With a fixed $\pi$, it is straightforward to reverse engineer the transition probabilities so that the chain is reversible and converges to $\pi$. In our case, we expect $p_k$'s to be bigger than $q_k$'s.

\[ H(0,N) \asymp N^2 \]

\[ H(N,0) \asymp \begin{cases} N^{\alpha+1} &\text{if $\alpha>1$},\\ N^2 \log N &\text{if $\alpha = 1$},\\ N^2 &\text{if $0\le \alpha<1$}. \end{cases} \]

Note that $H(x,y)$ is *not* symmetric when $\alpha \geq 1$.

\[ H(N,0) \asymp \begin{cases} N^{\alpha+1} &\text{if $\alpha>1$},\\ N^2 \log N &\text{if $\alpha = 1$},\\ N^2 &\text{if $0\le \alpha<1$}. \end{cases} \]

In the work of (Barlow, Coulhon, Kumagai 2005), the authors show that a large class of fractal graphs is $\theta$-Harnack, with $\theta$ being the walk dimension of the fractal.

For the Sierpinski graph, the diameter is $2^k$, the walk dimension is $\theta=\frac{\log 5}{\log 2}$ and
\[ \# B(x,r) \asymp r^\alpha, \qquad \alpha = \log 3 /\log 2. \]

These are graphs where $\#B(y,r) \asymp r^\alpha$, which implies that $|G| \asymp D^\alpha$.
Using our theorem, we have that for $x,y$ such that $d(x,y) \asymp D$,
$$H(x,y) \asymp \begin{cases}
D^{\alpha} &\text{if $\alpha> \theta$},\\
D^\theta \log D &\text{if $\alpha = \theta$},\\
D^\theta &\text{if $0\le \alpha<\theta$}. \end{cases}$$
In the context of $\theta$-Harnack graphs, this behavior is analogous to the transition in $\Z^d$ from

Consider the subgraph of $\Z^3$ enclosed by this graph:

Then phase transition from "recurrent" to "transient" occurs at $\alpha = 1/2$.

Fix $\alpha = 1/2$ and $\beta > 0$. The points $o = (0,0,0)$ and $p = (N,0,0)$ are roughly diameter apart. $$H(p,o) \asymp \sum_{n=0}^{N} \frac{1}{V(o,\sqrt{n})} \asymp \begin{cases} N^2(\log N)^{2\beta} &\text{if } \beta \in (1/2,+\infty) \\ N^{2} (\log N)(\log\log N) &\text{if } \beta = 1/2 \\ N^{2} \log N &\text{if } \beta \in (-\infty, 1/2). \end{cases} $$ In general, $H(x,y)$ can involve arbitrary slowly varying functions.

Fix $\alpha = 1/2$ and $\beta > 0$. The points $o = (0,0,0)$ and $p = (N,0,0)$ are roughly diameter apart. $$H(p,o) \asymp \sum_{n=0}^{N} \frac{1}{V(o,\sqrt{n})} \asymp \begin{cases} N^2(\log N)^{2\beta} &\text{if } \beta \in (1/2,+\infty) \\ N^{2} (\log N)(\log\log N) &\text{if } \beta = 1/2 \\ N^{2} \log N &\text{if } \beta \in (-\infty, 1/2). \end{cases} $$ In general, $H(x,y)$ can involve arbitrary slowly varying functions.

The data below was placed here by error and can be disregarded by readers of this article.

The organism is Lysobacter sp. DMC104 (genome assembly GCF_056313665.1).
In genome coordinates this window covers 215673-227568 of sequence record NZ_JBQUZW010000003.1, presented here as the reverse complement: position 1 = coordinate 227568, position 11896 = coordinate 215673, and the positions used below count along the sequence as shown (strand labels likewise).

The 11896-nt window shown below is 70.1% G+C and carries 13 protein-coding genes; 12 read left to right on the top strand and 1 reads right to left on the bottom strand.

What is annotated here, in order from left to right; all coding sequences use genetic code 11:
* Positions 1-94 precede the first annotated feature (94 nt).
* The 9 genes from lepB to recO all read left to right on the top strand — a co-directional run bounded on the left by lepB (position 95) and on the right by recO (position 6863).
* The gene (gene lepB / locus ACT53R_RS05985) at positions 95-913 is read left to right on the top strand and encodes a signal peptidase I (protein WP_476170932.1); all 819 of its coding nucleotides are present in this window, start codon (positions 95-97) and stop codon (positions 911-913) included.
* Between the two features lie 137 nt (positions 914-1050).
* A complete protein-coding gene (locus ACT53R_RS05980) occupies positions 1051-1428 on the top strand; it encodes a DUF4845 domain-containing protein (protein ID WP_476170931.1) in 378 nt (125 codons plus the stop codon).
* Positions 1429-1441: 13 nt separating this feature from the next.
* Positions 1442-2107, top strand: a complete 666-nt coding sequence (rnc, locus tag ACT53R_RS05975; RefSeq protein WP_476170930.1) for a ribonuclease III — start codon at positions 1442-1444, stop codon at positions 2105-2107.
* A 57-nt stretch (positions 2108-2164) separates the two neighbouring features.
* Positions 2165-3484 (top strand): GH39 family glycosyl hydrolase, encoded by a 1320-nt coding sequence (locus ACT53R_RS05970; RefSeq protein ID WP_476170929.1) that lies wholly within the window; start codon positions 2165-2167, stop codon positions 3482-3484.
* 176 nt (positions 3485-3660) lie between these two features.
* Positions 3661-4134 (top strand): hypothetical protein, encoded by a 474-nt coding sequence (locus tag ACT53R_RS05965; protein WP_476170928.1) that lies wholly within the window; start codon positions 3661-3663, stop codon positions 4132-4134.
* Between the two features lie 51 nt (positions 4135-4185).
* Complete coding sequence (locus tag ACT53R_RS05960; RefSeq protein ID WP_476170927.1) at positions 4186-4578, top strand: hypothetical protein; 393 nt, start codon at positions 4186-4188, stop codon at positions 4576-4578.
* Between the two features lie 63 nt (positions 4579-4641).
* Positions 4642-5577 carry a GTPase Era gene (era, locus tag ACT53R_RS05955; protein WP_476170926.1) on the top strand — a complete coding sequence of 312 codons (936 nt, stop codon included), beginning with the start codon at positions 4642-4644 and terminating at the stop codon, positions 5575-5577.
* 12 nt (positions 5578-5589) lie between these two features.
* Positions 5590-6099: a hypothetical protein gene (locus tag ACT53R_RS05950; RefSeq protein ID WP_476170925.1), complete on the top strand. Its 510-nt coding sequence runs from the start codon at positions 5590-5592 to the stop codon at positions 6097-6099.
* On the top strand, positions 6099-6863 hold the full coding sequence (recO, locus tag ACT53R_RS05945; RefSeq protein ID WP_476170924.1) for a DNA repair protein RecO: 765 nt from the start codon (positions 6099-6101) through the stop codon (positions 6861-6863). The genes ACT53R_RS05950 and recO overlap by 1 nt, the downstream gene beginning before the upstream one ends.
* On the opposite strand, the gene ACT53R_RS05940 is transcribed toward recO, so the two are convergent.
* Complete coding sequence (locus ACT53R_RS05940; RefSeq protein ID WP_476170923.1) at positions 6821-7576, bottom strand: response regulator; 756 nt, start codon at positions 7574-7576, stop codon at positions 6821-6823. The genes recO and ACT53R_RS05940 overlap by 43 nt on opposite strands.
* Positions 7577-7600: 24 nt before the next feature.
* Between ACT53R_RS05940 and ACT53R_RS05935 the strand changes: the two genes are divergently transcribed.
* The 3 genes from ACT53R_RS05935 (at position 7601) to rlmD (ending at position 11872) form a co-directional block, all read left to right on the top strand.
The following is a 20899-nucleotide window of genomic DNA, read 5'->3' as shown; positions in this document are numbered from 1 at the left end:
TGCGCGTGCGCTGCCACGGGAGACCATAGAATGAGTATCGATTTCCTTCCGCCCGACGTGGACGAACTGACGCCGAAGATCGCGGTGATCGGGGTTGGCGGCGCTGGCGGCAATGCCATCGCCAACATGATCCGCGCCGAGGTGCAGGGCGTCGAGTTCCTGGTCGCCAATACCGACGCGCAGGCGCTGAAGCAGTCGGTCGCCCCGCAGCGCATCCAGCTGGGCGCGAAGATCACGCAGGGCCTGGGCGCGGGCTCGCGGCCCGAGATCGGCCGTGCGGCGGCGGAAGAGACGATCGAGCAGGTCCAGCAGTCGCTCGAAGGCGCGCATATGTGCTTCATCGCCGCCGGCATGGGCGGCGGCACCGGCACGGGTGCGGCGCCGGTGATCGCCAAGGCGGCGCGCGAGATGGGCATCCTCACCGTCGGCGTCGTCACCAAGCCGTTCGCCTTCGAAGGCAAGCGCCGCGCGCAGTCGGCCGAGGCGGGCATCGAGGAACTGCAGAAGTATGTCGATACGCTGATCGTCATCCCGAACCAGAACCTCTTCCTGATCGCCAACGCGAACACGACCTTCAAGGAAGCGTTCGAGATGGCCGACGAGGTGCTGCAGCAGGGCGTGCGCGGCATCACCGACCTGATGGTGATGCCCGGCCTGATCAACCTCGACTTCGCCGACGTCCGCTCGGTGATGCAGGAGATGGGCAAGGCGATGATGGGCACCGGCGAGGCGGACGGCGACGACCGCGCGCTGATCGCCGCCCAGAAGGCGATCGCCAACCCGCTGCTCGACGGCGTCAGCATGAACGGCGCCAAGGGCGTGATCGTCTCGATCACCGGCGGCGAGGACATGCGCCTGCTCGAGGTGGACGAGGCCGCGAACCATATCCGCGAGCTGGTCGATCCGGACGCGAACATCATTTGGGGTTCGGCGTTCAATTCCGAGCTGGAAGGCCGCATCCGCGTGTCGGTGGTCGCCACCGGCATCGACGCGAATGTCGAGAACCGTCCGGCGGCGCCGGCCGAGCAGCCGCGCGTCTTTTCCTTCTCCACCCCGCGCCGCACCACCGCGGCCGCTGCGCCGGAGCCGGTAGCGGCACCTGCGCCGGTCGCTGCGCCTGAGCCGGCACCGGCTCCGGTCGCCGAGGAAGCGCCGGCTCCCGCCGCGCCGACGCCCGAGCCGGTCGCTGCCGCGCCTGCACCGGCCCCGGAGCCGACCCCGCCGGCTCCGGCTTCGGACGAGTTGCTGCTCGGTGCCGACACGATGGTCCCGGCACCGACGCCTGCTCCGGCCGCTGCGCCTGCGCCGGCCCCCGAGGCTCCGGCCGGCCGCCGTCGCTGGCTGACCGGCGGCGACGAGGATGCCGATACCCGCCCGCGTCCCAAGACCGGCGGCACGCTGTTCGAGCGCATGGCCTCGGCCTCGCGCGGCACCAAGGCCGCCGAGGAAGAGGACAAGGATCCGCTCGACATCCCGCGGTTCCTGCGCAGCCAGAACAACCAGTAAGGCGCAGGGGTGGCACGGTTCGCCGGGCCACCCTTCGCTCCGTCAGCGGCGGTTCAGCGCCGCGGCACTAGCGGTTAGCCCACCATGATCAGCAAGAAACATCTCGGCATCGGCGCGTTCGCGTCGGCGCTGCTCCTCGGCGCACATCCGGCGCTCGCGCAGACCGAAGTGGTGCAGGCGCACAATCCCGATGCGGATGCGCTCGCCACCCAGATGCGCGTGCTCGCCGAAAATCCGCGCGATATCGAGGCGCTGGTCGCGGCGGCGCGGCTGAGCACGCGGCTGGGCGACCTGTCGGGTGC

The *(normalized) discrete Green's function* is a function $\mathcal G: G \times G \to \R$, where
\[ \mathcal G (x,y) = \sum_{n = 0}^\infty (k^n(x,y) - 1), \]
and $k^n(x,y) = K^n(x,y)/\pi(y)$.

Main Lemma: For all $x, y \in G$, \[H(x,y) = \mathcal G (y,y) - \mathcal G(x,y)\]

We first obtain bounds on the discrete Green's function using heat kernel bounds: $$ k^n(x,y) = \frac{K^n(x,y)}{\pi(y)} \asymp \frac{1}{V\left(x, n^{1/\theta}\right)} \exp \left(- \left( \frac{d(x, y)^\theta}{n}\right)^{\frac{1}{\theta-1}}\right), $$

When $d(x,y) = 0$, the exponential term disappears. There exists $C_1, C_2 > 0$ such that for all $x \in G$, \[ \mathcal G(x,x) \geq C_1 \sum_{0 \leq n \leq 2D^\theta} \frac{1}{V(x,n^{1/\theta})} - C_2 D^\theta. \]

When $n \geq D^\theta$, the volume term disappears and remaining exponential terms sum to a constant. When $d(x,y)^\theta \leq n \leq D^\theta$, the exponential term is bounded above by 1. For all $x,y \in V$, \[|\mathcal G(x,y)| \lesssim \sum_{d(x,y)^\theta \leq n \leq 2D^\theta} \frac{C}{V(x,n^{1/\theta})}\]

These bounds with the Main Lemma , is almost what we need!

The last ingredient is a lower bound on $H(x,y)$: $H(x,y) \gtrsim D^\theta$ which we obtain by using exit time estimates.

The last ingredient is a lower bound on $H(x,y)$: $H(x,y) \gtrsim D^\theta$ which we obtain by using exit time estimates.